Although the US economy is showing a few positive signs of improvement, the printing industry still seems to be in a general malaise. A funk. An aimless wandering. You can almost see folks asking, “What should I do now?”
The industry has taken quite a beating from rising costs, thinning margins, ongoing infrastructure investments, sourcing the right talent, and competing against the invisible hand of digitization of everything. Just a couple of these would leave anyone’s head spinning. Winning in such a competitive environment requires a boldness to not repeat the past, to continually test, and look toward the future — calculated innovation.
Starbucks was in a similar heap of trouble a few years ago. Wall Street wanted the company to slash prices, slash employees, slash stores, slash benefits, slash anything that moved. Wrangling costs and over expansion were seen as surefire ways to temporarily boost the financials. Howard Schultz did jettison underperforming stores and reshuffled his management team. He did not change Starbucks or sway from its core values, like providing health benefits.
Instead, Schultz doubled down on what the company does best. “We have 40-plus years of acquiring real estate and designing and operating stores all over the world. We understand how to elevate and romanticize an experience built around a beverage.”, said Schultz. The company focused on taking small risks to see if it could later scale. Via, Vivanno, and Blonde are a few drinks tested in a few target markets before seeing wider release. The second pillar of the company, their coffeehouse store, is continuously being tested, tweaked, and modified. Roy Street Coffee & Tea in Seattle is such a test. The store shares little mention or reference to a traditional Starbucks. Instead the much larger structure can be repurposed to accommodate screenings and concerts while patrons munch on high-end snacks and sip their wine.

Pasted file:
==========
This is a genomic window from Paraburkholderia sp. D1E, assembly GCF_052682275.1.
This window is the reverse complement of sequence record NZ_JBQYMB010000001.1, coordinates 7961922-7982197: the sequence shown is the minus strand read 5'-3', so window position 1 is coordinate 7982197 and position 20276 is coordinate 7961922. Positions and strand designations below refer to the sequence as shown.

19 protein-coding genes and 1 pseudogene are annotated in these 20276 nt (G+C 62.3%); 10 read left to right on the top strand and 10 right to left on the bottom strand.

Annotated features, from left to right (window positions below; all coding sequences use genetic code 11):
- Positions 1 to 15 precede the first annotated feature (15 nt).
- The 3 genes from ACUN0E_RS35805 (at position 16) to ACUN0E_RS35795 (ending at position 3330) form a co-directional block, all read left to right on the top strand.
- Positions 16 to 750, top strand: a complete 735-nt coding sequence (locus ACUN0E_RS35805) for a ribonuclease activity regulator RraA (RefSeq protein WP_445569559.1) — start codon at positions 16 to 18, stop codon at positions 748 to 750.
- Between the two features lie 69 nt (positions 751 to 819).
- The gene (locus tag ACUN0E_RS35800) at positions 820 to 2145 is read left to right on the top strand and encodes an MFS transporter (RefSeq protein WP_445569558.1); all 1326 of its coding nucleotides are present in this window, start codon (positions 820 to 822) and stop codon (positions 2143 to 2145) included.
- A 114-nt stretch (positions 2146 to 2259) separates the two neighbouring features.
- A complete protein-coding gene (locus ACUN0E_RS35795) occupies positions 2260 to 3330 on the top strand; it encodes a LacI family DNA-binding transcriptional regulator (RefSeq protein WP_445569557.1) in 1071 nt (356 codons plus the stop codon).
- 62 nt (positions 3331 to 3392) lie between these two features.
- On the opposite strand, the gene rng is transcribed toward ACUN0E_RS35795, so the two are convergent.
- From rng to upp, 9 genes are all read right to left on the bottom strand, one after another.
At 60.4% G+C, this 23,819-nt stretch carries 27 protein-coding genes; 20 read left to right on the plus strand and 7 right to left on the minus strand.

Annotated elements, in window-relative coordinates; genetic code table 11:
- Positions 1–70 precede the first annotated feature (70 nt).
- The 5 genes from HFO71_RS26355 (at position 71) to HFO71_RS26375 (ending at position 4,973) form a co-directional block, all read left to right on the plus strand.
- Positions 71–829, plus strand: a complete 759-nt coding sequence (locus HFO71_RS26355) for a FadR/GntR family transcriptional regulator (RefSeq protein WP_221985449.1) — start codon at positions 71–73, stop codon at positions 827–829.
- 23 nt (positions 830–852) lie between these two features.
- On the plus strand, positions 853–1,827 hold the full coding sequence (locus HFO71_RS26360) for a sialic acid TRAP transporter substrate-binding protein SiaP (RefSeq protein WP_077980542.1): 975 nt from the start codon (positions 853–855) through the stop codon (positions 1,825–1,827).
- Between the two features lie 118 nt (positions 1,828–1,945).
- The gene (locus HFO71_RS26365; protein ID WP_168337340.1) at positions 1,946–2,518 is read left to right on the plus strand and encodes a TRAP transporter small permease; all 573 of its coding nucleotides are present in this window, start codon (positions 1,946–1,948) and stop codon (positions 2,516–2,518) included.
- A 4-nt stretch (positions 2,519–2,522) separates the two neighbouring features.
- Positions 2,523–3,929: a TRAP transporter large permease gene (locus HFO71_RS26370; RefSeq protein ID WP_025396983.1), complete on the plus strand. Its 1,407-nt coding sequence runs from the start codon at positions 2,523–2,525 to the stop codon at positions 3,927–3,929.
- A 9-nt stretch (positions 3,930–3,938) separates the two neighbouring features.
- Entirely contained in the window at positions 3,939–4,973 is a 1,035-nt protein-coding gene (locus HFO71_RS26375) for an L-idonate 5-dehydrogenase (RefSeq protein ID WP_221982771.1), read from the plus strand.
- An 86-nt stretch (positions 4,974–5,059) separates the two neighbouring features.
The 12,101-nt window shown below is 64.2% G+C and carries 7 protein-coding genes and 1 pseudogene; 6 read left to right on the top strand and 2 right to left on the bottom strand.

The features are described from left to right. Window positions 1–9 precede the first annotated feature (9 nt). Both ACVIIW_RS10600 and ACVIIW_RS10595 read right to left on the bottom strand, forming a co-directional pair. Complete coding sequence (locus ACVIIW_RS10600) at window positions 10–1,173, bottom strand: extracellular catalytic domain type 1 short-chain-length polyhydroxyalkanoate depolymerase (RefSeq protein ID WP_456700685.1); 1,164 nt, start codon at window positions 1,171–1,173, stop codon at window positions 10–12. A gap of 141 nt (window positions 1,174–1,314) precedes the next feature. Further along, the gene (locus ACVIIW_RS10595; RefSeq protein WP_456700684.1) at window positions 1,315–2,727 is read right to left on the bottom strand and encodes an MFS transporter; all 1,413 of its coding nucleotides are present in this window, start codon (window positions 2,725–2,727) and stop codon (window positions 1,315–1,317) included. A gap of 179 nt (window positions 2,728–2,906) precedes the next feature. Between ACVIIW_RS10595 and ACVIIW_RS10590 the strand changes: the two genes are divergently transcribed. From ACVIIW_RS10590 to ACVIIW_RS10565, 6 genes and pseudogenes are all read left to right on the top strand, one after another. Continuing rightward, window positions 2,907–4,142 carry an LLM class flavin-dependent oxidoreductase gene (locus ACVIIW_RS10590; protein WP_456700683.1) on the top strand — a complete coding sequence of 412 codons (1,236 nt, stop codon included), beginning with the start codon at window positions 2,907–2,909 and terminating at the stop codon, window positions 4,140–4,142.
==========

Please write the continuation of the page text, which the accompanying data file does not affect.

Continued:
Starbucks recent resurgence aligns with Jim Collins research from his book Good to Great. One of the key discoveries from his research is that the more successful companies were not necessarily more innovative. However, when the successful companies did find a “winner”, they committed all the necessary resources to make it a success.
Every business is unique and has a set of core abilities. The trick for printers is to take that core competency, apply it to a new practice, and go commit to it fully if it works. This sort of calculated innovation just might allow you to climb out of this great recession.
Quotes from March 2012 Fast Company
photo: Zach Dischner